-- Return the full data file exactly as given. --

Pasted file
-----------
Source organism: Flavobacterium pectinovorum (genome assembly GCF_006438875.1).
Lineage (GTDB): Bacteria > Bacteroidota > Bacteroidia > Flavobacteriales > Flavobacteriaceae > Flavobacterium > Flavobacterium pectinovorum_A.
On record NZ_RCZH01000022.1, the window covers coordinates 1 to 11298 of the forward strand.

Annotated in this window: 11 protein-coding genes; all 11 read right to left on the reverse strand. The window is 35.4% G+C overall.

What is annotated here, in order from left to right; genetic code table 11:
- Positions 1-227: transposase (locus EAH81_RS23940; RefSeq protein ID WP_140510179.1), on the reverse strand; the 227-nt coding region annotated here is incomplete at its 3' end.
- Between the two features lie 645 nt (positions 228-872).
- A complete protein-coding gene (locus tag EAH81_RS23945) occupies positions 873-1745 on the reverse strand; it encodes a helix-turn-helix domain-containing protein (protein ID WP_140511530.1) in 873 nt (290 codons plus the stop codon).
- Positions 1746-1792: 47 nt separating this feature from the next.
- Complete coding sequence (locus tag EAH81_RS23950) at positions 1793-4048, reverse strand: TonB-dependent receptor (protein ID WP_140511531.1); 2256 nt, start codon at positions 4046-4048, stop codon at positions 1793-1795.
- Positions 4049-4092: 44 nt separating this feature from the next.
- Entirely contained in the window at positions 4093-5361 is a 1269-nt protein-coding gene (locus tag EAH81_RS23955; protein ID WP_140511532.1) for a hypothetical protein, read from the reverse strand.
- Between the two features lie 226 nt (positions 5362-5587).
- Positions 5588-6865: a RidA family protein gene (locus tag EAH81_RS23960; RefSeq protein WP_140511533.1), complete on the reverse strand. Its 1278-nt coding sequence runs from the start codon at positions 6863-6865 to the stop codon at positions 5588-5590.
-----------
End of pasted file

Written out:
Source organism: Flavobacterium pectinovorum (genome assembly GCF_006438875.1).
Lineage (GTDB): Bacteria > Bacteroidota > Bacteroidia > Flavobacteriales > Flavobacteriaceae > Flavobacterium > Flavobacterium pectinovorum_A.
On record NZ_RCZH01000022.1, the window covers coordinates 1 to 11298 of the forward strand.

Annotated in this window: 11 protein-coding genes; all 11 read right to left on the reverse strand. The window is 35.4% G+C overall.

What is annotated here, in order from left to right; genetic code table 11:
- Positions 1-227: transposase (locus EAH81_RS23940; RefSeq protein ID WP_140510179.1), on the reverse strand; the 227-nt coding region annotated here is incomplete at its 3' end.
- Between the two features lie 645 nt (positions 228-872).
- A complete protein-coding gene (locus tag EAH81_RS23945) occupies positions 873-1745 on the reverse strand; it encodes a helix-turn-helix domain-containing protein (protein ID WP_140511530.1) in 873 nt (290 codons plus the stop codon).
- Positions 1746-1792: 47 nt separating this feature from the next.
- Complete coding sequence (locus tag EAH81_RS23950) at positions 1793-4048, reverse strand: TonB-dependent receptor (protein ID WP_140511531.1); 2256 nt, start codon at positions 4046-4048, stop codon at positions 1793-1795.
- Positions 4049-4092: 44 nt separating this feature from the next.
- Entirely contained in the window at positions 4093-5361 is a 1269-nt protein-coding gene (locus tag EAH81_RS23955; protein ID WP_140511532.1) for a hypothetical protein, read from the reverse strand.
- Between the two features lie 226 nt (positions 5362-5587).
- Positions 5588-6865: a RidA family protein gene (locus tag EAH81_RS23960; RefSeq protein WP_140511533.1), complete on the reverse strand. Its 1278-nt coding sequence runs from the start codon at positions 6863-6865 to the stop codon at positions 5588-5590.